The Veldt Essay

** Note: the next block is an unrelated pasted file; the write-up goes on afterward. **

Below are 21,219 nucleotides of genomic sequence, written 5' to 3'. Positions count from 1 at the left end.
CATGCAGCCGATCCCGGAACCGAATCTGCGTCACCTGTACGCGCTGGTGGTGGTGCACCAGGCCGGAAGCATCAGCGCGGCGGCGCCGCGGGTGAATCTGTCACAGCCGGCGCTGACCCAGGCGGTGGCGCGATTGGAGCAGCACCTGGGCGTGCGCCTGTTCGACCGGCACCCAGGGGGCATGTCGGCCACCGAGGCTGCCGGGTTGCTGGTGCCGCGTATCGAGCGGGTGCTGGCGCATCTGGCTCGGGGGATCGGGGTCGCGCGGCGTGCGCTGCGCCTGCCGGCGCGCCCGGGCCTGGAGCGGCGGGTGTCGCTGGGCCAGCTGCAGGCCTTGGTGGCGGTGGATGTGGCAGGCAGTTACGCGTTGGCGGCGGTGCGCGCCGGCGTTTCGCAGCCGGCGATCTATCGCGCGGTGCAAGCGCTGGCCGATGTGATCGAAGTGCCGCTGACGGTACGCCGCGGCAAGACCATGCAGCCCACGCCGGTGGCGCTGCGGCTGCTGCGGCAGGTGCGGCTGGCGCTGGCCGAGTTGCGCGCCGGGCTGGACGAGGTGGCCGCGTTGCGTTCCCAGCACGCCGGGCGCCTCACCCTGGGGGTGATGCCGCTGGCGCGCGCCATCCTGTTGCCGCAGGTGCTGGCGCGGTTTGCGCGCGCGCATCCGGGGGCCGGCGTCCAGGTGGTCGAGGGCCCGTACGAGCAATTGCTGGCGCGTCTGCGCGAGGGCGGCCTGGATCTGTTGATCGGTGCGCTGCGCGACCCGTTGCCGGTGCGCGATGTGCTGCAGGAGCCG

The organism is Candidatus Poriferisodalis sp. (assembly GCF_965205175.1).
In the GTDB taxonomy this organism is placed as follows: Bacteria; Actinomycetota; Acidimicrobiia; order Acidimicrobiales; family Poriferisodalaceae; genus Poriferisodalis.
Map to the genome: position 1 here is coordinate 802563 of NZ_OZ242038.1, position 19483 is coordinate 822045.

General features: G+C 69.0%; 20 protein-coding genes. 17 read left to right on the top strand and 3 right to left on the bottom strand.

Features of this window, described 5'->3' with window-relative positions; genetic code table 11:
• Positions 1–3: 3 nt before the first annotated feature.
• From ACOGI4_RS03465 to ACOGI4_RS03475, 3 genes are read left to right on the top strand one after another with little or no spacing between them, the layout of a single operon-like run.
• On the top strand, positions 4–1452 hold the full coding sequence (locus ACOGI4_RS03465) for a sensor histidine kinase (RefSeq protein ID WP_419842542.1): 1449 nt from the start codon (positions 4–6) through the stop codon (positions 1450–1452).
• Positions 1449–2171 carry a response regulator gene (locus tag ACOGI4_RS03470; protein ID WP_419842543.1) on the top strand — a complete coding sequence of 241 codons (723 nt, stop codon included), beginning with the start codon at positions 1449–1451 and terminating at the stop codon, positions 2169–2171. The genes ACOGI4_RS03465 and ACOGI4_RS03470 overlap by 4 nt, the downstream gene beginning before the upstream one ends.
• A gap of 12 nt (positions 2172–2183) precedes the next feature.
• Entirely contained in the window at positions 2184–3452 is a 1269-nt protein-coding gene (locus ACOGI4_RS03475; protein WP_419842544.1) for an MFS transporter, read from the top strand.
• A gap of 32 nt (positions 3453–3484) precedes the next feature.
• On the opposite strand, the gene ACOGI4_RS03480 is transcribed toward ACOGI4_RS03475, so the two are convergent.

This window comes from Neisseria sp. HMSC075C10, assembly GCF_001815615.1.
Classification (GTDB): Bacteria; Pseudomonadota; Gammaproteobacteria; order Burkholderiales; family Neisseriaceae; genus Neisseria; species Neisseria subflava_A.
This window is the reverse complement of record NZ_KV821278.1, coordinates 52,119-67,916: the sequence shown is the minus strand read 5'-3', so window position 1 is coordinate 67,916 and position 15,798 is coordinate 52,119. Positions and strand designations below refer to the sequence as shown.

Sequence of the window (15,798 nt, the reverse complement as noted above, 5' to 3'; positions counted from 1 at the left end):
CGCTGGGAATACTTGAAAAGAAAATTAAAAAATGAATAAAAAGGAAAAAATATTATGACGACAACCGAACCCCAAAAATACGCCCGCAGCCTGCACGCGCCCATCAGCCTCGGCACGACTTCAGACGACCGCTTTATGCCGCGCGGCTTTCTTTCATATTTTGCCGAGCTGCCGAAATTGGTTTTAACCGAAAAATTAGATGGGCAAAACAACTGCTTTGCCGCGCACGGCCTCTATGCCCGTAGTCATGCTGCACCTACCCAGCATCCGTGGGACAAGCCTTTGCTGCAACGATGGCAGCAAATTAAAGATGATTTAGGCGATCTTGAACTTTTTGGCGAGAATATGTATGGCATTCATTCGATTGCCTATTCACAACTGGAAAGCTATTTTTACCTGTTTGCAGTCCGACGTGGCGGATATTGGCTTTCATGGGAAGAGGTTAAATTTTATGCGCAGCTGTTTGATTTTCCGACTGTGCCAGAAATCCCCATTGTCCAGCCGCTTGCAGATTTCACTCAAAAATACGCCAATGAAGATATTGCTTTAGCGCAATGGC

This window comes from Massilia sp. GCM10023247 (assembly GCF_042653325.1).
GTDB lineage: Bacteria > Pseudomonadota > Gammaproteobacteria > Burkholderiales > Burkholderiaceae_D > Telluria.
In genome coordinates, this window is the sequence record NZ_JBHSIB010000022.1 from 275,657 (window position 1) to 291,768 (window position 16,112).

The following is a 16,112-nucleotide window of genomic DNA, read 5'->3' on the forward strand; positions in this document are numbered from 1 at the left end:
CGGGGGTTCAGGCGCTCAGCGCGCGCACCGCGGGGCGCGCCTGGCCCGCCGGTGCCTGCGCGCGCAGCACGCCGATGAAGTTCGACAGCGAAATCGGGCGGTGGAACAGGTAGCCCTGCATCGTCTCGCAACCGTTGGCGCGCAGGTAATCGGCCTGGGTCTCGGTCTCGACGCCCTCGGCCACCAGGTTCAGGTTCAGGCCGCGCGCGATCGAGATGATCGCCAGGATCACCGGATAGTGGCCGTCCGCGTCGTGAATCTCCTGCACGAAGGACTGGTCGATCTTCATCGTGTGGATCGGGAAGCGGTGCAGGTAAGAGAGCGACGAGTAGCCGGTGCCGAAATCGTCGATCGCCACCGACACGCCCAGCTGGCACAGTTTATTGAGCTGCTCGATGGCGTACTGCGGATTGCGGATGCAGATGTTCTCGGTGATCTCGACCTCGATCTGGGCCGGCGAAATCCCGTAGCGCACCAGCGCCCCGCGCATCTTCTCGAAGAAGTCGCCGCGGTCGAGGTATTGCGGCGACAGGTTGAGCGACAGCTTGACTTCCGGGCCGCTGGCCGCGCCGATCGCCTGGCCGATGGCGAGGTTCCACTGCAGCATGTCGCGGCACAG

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“The Veldt,” written by Ray Bradbury is a short story about the Hadley family who lives in an automated home that does all the necessary, everyday tasks for them. This house has a nursery which telepathically reads people’s thoughts and brings them to life through its walls. The Hadley parents start to realize that there is something wrong with the nursery and that it is destroying their children's minds. They begin to realize that buying this technologically advanced house, which later on becomes the reason for their death, is their biggest mistake. An analysis of “The Veldt” by Ray Bradbury through the historical/biographical and psychoanalytic lenses suggests that the story is really about the negative ramifications of technology on human lives. When looking at “The Veldt” through the historical lens, the story is about the fear that people felt towards technology as a result of the Cold War. The time during the Cold War was filled with fear and hatred which remained after World War II. Things such as The Red Scare and fear of a nuclear war posed a threat to people which resulted in a state of fear being developed. In his article, “Cold War,” David Snead talks about the events that took place during the time of the Cold War. He goes into more detail about the technological advancements at the time and how people reacted towards them. Snead mentions that there was a sense of paranoia that was the result of dangers such as missiles and nuclear war - both important technological developments - that posed a risk to people’s lives. The fear that George and Lydia Hadley felt from the realistic appearance of the Veldt’s visuals, was much like the fear that people during the Cold War felt from missiles and nuclear war. They are similar in the sense that in both scenarios, technology was seen as a weapon of destruction, which makes it evident that there was fear and
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